Jacob deGrom will skip All-Star Game to prepare for second half


Mets Jacob DeGrom showed again Wednesday why he’s baseball’s best pitcher. After allowing a leadoff home run to Milwaukee’s Louis Ureas, he gave the Brewers another run in seven innings with no walks and 10 strikeouts. His earned run average actually went up – to 1.08 – but the Mets won the game, the doubleheader’s first, 4-3, in eight innings.

After the game, however, deGrom said he would reserve his dazzling performance for the Mets. He said he had decided to decline an invitation to the All-Star Game on Tuesday at Coors Field in Denver, where he would certainly have been the starter of the National League and might have faced the home run leader of the Majors, Shohei Ohtani of the Los Angeles Angels, who was named as both a pitcher and designated hitter for an American League team.

“It’s a huge honor to be named to an All-Star Game, but I’m just going to spend that time with my family and get healthy for the second half,” said DeGrom, who was selected for the All-Star Game. stars four times. “It’s best for me and this team that I don’t go and rest for the second half,” he said.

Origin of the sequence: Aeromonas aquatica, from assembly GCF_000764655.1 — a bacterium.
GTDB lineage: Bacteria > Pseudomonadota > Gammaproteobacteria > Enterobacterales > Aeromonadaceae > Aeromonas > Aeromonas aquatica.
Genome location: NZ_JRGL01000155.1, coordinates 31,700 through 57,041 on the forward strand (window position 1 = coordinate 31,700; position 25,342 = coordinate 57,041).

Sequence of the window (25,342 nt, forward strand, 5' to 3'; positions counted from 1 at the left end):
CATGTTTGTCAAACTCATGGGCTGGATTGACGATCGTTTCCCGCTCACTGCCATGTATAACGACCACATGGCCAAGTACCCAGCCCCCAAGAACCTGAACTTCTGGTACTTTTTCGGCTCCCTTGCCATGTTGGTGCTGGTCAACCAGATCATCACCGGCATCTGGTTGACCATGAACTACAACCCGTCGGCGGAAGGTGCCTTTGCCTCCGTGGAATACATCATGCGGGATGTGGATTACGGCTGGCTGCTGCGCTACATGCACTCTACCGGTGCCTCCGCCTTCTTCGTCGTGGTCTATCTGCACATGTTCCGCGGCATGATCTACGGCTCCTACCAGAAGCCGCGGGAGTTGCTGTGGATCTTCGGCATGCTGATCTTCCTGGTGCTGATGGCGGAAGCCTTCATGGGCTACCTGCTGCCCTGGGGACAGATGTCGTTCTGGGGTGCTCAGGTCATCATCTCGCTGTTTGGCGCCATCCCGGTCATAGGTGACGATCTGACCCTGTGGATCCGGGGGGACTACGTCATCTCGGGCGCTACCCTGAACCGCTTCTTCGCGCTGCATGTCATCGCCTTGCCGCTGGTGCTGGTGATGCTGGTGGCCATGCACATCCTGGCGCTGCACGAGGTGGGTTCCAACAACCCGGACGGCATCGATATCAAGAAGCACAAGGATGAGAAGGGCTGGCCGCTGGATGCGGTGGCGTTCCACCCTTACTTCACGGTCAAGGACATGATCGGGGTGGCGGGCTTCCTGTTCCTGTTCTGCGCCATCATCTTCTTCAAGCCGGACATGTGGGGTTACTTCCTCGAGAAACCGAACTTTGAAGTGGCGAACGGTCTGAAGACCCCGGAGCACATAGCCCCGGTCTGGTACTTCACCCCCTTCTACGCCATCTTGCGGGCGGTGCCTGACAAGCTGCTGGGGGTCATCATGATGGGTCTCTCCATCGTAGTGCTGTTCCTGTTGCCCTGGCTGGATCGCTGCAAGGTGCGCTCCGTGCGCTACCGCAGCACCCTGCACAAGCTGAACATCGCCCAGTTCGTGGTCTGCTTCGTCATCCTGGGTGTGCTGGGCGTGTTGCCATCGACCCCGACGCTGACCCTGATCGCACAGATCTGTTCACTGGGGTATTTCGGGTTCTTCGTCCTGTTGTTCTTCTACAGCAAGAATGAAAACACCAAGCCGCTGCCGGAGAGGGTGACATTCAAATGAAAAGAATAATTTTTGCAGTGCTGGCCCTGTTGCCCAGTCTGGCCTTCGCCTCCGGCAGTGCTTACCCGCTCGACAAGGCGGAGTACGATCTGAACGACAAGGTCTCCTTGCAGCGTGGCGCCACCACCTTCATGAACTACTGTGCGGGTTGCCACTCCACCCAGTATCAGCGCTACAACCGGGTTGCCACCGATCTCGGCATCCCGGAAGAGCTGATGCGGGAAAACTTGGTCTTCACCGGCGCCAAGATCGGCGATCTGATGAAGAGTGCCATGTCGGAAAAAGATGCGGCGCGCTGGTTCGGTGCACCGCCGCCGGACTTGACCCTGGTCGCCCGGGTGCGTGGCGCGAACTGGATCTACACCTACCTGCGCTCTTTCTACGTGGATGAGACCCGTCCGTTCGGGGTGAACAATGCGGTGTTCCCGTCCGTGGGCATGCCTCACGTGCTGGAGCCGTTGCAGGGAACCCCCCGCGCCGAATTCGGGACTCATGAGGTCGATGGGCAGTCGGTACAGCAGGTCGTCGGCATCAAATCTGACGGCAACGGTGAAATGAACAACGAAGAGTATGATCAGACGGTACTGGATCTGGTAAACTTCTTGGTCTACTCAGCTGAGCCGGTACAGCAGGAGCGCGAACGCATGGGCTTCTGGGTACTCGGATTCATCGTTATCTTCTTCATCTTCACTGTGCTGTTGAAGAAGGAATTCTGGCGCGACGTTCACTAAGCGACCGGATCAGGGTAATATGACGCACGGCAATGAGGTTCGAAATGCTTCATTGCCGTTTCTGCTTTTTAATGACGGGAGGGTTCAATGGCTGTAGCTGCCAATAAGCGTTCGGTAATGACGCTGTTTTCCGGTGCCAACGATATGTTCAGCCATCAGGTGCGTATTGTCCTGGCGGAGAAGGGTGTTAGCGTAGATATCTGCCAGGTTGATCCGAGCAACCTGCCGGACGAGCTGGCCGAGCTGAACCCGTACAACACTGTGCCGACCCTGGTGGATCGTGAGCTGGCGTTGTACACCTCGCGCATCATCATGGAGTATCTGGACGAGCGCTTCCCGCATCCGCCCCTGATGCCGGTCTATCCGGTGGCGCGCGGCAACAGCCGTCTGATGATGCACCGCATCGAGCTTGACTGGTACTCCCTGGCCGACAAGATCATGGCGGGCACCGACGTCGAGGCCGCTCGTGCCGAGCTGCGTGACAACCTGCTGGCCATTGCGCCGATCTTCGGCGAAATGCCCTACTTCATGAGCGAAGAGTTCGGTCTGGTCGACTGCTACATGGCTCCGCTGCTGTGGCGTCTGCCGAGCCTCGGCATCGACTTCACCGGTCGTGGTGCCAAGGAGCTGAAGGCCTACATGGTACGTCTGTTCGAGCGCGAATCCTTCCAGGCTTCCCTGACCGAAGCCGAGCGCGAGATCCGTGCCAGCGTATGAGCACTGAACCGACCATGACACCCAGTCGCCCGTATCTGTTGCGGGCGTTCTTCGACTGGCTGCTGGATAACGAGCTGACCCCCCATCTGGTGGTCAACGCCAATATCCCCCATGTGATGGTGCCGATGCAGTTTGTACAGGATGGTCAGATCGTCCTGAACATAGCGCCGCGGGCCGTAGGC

DeGrom has made 15 starts this season – with 146 strikeouts and just 11 walks – but has suffered minor injuries to his back, flexor tendons and shoulder. He said he hoped a teammate, right-handed Taijuan Walker, would take his place. Walker, a nine-year veteran who has never been an All-Star, is 7-3 with a 2.44 ERA in his first season as the Mets.

“He deserves to go 100 percent,” DeGrom said.

Each team is required to have an All-Star representative, but that player is not necessarily active for the game. So while the Mets have no All-Stars other than DeGrom, the league is under no obligation to replace him with one of their teammates.

DeGrom reached a milestone on Wednesday, scoring his 1,500th career strikeout in just 198th game of his career. Only one pitcher has achieved 1,500 strikes in short appearances: U Darvas of the San Diego Padres, who did so last month in his 197th career game. DeGrom brought a smile to the mound when shortstop Francisco Lindor told him what he had done.

“I didn’t really know I was close to 1,500 until Lindor said, ‘Throw the ball in’ — and then I looked up and I was like, ‘Oh, whoa,'” DeGrom said. “It was very special.”



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